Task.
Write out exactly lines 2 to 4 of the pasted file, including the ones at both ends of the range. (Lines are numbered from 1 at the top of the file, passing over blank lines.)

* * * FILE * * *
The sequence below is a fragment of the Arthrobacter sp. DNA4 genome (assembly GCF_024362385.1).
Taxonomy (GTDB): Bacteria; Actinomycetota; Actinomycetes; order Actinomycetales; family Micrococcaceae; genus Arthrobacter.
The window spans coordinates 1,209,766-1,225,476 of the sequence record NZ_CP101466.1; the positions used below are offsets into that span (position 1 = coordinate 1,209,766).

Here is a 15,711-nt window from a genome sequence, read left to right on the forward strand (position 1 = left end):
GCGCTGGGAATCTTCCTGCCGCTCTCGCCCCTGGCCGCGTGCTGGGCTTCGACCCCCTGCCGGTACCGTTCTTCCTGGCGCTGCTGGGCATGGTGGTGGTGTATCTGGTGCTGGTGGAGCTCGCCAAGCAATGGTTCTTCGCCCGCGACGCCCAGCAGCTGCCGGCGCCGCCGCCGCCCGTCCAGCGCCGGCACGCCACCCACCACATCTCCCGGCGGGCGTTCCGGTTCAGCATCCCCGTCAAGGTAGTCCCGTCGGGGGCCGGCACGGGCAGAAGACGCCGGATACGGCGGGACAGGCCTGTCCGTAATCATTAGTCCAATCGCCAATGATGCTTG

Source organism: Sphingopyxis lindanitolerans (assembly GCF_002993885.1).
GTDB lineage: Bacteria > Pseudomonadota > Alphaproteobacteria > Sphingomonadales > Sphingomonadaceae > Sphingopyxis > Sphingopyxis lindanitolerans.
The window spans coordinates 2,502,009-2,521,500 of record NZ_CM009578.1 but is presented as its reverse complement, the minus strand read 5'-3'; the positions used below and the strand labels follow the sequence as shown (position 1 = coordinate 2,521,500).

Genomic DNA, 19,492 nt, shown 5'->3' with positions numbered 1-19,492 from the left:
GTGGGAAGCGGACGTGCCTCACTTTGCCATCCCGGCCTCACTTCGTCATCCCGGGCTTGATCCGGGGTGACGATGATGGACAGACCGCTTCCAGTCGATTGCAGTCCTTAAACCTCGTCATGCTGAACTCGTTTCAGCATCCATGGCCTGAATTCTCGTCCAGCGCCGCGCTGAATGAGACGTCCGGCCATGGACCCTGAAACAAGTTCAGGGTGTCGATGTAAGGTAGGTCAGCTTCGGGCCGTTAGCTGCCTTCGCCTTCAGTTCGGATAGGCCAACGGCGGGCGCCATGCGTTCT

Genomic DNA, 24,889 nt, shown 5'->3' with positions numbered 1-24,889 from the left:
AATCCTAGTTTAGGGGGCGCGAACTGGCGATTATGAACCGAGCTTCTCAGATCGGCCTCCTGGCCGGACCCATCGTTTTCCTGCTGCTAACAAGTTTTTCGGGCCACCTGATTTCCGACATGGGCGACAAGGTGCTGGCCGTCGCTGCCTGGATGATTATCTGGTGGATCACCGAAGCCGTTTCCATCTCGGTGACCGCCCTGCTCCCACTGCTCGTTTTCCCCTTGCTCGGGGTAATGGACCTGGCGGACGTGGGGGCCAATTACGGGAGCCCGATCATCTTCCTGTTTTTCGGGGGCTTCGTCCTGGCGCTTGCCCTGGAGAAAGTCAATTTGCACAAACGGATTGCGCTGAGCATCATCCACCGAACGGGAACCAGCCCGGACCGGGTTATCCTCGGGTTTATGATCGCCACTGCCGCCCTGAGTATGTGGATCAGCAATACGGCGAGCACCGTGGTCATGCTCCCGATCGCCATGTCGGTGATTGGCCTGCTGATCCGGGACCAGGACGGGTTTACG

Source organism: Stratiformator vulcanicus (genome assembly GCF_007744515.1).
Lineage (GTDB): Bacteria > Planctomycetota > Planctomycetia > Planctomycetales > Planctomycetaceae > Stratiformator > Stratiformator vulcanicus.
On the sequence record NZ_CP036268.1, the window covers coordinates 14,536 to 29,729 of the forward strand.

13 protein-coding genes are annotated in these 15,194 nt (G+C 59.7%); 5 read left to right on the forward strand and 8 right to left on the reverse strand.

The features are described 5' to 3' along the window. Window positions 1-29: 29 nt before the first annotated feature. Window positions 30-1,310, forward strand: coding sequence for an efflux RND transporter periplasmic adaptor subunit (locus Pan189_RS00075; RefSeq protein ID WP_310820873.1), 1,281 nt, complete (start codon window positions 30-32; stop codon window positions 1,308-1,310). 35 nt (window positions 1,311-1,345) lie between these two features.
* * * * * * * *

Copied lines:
Taxonomy (GTDB): Bacteria; Actinomycetota; Actinomycetes; order Actinomycetales; family Micrococcaceae; genus Arthrobacter.
The window spans coordinates 1,209,766-1,225,476 of the sequence record NZ_CP101466.1; the positions used below are offsets into that span (position 1 = coordinate 1,209,766).

Here is a 15,711-nt window from a genome sequence, read left to right on the forward strand (position 1 = left end):